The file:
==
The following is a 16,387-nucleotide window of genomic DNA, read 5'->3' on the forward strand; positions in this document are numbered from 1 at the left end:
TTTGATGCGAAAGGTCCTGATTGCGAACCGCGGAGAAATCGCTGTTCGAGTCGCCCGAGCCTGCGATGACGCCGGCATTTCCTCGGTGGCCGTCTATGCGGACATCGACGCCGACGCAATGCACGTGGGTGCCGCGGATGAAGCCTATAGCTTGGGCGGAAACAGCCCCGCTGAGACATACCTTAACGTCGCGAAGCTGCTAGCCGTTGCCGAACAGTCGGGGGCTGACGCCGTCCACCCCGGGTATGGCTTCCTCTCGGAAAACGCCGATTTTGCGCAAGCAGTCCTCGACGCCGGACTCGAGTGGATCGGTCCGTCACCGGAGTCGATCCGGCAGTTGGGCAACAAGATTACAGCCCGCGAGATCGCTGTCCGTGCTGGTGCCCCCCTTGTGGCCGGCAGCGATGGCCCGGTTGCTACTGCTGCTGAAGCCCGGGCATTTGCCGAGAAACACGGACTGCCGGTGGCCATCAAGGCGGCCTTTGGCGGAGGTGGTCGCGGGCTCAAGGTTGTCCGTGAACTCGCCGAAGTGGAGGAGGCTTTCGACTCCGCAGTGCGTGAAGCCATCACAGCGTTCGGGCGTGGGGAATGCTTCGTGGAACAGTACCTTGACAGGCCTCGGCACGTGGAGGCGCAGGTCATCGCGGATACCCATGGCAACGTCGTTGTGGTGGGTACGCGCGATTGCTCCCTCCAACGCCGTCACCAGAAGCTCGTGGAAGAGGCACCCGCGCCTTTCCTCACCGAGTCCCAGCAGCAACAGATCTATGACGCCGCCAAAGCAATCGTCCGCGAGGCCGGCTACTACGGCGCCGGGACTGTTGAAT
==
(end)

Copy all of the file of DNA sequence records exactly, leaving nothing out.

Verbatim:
The following is a 16,387-nucleotide window of genomic DNA, read 5'->3' on the forward strand; positions in this document are numbered from 1 at the left end:
TTTGATGCGAAAGGTCCTGATTGCGAACCGCGGAGAAATCGCTGTTCGAGTCGCCCGAGCCTGCGATGACGCCGGCATTTCCTCGGTGGCCGTCTATGCGGACATCGACGCCGACGCAATGCACGTGGGTGCCGCGGATGAAGCCTATAGCTTGGGCGGAAACAGCCCCGCTGAGACATACCTTAACGTCGCGAAGCTGCTAGCCGTTGCCGAACAGTCGGGGGCTGACGCCGTCCACCCCGGGTATGGCTTCCTCTCGGAAAACGCCGATTTTGCGCAAGCAGTCCTCGACGCCGGACTCGAGTGGATCGGTCCGTCACCGGAGTCGATCCGGCAGTTGGGCAACAAGATTACAGCCCGCGAGATCGCTGTCCGTGCTGGTGCCCCCCTTGTGGCCGGCAGCGATGGCCCGGTTGCTACTGCTGCTGAAGCCCGGGCATTTGCCGAGAAACACGGACTGCCGGTGGCCATCAAGGCGGCCTTTGGCGGAGGTGGTCGCGGGCTCAAGGTTGTCCGTGAACTCGCCGAAGTGGAGGAGGCTTTCGACTCCGCAGTGCGTGAAGCCATCACAGCGTTCGGGCGTGGGGAATGCTTCGTGGAACAGTACCTTGACAGGCCTCGGCACGTGGAGGCGCAGGTCATCGCGGATACCCATGGCAACGTCGTTGTGGTGGGTACGCGCGATTGCTCCCTCCAACGCCGTCACCAGAAGCTCGTGGAAGAGGCACCCGCGCCTTTCCTCACCGAGTCCCAGCAGCAACAGATCTATGACGCCGCCAAAGCAATCGTCCGCGAGGCCGGCTACTACGGCGCCGGGACTGTTGAAT